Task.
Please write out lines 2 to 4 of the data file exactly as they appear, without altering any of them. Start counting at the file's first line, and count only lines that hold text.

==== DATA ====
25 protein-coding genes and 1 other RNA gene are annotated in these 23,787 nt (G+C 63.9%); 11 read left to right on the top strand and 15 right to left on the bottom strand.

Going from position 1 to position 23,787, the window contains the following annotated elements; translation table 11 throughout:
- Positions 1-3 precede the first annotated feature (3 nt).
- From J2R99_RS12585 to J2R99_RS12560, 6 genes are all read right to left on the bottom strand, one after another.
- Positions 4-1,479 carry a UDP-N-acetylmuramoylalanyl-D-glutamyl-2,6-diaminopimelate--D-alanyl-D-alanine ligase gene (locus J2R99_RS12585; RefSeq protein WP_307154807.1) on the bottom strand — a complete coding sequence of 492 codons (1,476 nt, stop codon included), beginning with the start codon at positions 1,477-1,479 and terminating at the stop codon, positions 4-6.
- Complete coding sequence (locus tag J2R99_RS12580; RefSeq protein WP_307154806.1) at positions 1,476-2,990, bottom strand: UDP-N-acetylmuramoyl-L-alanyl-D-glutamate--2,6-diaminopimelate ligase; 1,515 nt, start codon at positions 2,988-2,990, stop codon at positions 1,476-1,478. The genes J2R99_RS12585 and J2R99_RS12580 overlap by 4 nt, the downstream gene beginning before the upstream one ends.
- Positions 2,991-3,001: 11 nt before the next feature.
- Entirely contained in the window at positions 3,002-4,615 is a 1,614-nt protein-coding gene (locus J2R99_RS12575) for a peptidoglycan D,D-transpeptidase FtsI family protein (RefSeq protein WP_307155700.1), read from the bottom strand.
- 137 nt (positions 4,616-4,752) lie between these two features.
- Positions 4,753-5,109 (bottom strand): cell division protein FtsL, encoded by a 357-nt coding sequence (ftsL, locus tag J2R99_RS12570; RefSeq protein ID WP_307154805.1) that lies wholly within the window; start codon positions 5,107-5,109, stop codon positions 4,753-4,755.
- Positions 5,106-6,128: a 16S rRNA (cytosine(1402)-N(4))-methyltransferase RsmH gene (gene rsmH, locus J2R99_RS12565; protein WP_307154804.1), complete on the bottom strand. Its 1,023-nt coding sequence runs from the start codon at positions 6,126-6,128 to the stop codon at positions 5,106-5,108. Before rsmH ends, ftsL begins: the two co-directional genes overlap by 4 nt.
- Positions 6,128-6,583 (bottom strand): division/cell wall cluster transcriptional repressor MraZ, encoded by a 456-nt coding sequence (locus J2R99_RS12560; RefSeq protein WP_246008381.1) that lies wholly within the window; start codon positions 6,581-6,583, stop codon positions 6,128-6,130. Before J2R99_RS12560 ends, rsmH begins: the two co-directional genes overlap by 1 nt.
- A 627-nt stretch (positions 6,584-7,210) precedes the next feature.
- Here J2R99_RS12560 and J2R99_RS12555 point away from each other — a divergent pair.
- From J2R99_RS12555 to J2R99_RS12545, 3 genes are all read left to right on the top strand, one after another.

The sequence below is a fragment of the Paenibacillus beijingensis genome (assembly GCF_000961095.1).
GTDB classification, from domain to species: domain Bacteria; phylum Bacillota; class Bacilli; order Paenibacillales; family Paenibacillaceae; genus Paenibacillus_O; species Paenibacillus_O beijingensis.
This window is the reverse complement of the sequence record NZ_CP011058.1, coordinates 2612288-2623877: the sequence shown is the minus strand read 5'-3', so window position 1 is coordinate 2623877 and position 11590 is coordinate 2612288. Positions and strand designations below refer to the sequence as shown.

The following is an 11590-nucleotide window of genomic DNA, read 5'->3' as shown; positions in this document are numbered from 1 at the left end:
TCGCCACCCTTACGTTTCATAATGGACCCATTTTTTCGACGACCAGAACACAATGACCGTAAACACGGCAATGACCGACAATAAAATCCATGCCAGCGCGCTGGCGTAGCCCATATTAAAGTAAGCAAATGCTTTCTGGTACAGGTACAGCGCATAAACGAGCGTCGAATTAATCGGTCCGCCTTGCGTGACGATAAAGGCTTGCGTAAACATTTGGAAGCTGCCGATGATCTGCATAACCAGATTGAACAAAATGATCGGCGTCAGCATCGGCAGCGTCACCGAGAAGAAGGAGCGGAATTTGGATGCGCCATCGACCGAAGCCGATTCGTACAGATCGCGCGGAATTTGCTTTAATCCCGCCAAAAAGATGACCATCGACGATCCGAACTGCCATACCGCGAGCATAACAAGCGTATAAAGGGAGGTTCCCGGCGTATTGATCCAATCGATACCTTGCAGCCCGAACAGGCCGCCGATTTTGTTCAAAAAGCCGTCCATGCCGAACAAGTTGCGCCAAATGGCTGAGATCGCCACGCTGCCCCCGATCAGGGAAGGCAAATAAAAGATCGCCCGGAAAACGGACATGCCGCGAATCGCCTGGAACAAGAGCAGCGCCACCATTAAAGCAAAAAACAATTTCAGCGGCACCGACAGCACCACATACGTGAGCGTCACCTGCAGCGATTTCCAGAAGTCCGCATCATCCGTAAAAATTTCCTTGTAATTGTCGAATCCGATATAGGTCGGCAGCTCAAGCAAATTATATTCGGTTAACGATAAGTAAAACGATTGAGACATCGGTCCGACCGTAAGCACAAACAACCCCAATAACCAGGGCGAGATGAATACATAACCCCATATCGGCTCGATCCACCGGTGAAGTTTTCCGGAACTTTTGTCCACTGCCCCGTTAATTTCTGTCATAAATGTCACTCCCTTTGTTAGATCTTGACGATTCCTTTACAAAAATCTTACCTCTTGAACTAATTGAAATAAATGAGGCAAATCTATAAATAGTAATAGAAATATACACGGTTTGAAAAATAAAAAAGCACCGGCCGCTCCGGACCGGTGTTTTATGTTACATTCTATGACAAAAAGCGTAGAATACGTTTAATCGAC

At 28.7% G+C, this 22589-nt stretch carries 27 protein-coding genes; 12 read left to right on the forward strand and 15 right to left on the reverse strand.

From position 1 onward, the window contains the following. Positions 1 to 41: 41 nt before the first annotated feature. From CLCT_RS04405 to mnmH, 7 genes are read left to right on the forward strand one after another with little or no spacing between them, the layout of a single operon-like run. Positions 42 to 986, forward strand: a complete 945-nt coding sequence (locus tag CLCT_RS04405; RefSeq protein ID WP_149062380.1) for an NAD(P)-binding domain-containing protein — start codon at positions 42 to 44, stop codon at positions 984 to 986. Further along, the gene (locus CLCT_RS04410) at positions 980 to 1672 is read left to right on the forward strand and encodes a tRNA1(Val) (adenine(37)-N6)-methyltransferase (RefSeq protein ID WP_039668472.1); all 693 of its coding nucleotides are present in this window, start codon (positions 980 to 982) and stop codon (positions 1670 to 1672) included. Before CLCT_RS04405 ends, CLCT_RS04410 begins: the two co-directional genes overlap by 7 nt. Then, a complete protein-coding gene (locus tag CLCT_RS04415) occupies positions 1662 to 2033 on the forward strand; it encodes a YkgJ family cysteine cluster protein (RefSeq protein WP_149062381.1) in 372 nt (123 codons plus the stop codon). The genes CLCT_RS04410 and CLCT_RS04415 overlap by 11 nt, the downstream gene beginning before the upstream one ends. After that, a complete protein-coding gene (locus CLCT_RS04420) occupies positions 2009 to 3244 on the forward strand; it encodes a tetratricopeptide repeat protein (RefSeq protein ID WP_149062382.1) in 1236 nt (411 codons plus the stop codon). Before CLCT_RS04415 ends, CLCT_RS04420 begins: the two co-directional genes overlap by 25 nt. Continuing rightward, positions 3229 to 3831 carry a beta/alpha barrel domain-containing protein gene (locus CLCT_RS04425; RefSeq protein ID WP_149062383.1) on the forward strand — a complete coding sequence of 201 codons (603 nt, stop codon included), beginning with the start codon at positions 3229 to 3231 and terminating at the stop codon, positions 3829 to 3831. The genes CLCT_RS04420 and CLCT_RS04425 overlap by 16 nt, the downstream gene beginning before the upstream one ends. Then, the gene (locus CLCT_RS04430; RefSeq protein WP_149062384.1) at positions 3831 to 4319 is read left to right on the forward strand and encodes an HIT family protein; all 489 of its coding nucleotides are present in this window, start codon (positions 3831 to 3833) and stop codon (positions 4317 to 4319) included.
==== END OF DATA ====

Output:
Going from position 1 to position 23,787, the window contains the following annotated elements; translation table 11 throughout:
- Positions 1-3 precede the first annotated feature (3 nt).
- From J2R99_RS12585 to J2R99_RS12560, 6 genes are all read right to left on the bottom strand, one after another.